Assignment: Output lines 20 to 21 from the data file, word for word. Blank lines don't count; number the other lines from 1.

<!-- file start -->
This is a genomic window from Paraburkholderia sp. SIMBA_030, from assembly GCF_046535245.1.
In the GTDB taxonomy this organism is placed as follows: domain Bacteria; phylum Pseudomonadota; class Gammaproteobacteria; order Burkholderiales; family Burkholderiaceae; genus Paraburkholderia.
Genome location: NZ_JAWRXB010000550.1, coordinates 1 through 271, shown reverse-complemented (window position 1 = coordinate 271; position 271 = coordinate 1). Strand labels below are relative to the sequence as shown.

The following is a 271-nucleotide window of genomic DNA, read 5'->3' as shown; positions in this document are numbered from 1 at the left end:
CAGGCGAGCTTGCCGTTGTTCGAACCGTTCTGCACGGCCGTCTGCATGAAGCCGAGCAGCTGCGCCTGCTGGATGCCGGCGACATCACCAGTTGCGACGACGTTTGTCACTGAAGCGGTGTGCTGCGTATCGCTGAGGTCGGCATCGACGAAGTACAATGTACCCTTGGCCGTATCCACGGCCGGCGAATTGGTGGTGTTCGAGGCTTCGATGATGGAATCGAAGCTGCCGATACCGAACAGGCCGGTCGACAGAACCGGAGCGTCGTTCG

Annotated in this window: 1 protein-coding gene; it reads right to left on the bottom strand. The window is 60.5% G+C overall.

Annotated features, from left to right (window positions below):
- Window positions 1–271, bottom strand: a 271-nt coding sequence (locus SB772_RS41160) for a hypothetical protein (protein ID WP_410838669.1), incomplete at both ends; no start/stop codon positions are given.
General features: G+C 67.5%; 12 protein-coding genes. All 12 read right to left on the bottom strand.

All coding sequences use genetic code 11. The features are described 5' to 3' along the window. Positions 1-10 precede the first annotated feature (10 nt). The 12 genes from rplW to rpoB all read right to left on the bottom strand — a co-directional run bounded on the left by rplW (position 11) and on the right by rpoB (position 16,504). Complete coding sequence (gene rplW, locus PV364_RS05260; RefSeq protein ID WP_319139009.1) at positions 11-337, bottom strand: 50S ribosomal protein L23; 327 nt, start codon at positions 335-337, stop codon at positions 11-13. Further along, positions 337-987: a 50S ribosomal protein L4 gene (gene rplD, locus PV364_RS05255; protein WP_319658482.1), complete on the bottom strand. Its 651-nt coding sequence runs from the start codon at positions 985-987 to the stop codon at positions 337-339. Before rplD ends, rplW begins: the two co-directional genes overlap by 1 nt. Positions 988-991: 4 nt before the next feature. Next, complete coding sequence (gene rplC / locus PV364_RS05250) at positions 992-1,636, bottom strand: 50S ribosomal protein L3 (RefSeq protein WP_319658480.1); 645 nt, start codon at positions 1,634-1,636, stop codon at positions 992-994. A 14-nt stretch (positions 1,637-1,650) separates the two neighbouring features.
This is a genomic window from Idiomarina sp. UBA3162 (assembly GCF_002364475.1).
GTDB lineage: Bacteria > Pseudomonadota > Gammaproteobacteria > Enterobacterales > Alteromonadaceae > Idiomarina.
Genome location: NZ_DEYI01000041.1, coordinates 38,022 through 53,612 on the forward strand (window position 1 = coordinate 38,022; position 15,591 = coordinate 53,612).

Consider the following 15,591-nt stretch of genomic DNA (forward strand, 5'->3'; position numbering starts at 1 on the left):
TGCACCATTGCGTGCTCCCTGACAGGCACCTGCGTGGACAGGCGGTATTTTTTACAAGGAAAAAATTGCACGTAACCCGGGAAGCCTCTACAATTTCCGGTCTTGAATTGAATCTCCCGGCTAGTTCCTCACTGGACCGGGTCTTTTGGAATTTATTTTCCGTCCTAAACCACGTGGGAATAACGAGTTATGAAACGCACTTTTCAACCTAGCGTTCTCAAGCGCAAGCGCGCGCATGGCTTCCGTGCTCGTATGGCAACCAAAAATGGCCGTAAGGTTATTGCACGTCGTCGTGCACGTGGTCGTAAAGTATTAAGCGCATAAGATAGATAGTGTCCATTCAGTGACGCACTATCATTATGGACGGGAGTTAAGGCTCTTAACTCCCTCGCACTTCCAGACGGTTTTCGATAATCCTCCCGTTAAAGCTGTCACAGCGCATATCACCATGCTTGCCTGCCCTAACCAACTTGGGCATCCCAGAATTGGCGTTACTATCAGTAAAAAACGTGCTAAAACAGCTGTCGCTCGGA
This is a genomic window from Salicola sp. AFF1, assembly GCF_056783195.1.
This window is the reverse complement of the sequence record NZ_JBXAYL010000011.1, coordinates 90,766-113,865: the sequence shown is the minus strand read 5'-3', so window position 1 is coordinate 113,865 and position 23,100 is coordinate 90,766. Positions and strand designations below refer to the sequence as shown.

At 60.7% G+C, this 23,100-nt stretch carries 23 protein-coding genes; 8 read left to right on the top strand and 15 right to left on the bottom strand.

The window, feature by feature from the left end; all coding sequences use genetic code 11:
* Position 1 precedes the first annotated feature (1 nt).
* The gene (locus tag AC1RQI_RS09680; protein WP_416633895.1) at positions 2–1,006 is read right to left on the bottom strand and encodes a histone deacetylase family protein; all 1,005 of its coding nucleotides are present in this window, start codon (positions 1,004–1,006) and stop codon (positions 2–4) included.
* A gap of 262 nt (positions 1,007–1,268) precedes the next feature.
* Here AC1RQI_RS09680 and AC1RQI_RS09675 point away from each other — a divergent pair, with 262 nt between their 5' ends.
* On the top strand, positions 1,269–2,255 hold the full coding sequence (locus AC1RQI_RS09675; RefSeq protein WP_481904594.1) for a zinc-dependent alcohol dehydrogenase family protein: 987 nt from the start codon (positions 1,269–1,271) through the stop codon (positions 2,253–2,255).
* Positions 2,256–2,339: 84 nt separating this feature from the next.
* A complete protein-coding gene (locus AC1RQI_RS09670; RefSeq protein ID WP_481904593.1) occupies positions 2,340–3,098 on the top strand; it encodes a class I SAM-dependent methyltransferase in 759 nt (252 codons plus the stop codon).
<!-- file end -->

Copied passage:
* Position 1 precedes the first annotated feature (1 nt).
* The gene (locus tag AC1RQI_RS09680; protein WP_416633895.1) at positions 2–1,006 is read right to left on the bottom strand and encodes a histone deacetylase family protein; all 1,005 of its coding nucleotides are present in this window, start codon (positions 1,004–1,006) and stop codon (positions 2–4) included.